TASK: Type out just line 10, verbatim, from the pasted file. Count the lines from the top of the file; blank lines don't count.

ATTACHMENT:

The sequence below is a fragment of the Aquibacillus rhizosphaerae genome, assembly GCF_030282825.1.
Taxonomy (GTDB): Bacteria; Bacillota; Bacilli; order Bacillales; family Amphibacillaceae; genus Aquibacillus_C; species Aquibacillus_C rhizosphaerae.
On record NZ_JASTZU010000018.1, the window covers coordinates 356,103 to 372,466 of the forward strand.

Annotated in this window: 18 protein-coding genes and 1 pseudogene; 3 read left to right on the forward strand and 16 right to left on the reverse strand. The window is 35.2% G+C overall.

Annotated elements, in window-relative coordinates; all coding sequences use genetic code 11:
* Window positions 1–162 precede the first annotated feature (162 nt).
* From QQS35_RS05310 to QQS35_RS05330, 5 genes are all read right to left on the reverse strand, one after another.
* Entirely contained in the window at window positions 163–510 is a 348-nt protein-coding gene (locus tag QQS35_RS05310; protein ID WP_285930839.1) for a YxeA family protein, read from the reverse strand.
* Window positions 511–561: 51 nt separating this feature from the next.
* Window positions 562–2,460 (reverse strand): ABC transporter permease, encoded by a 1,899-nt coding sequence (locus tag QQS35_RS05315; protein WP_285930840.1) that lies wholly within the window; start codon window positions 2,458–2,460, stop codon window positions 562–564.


* Window positions 562–2,460 (reverse strand): ABC transporter permease, encoded by a 1,899-nt coding sequence (locus tag QQS35_RS05315; protein WP_285930840.1) that lies wholly within the window; start codon window positions 2,458–2,460, stop codon window positions 562–564.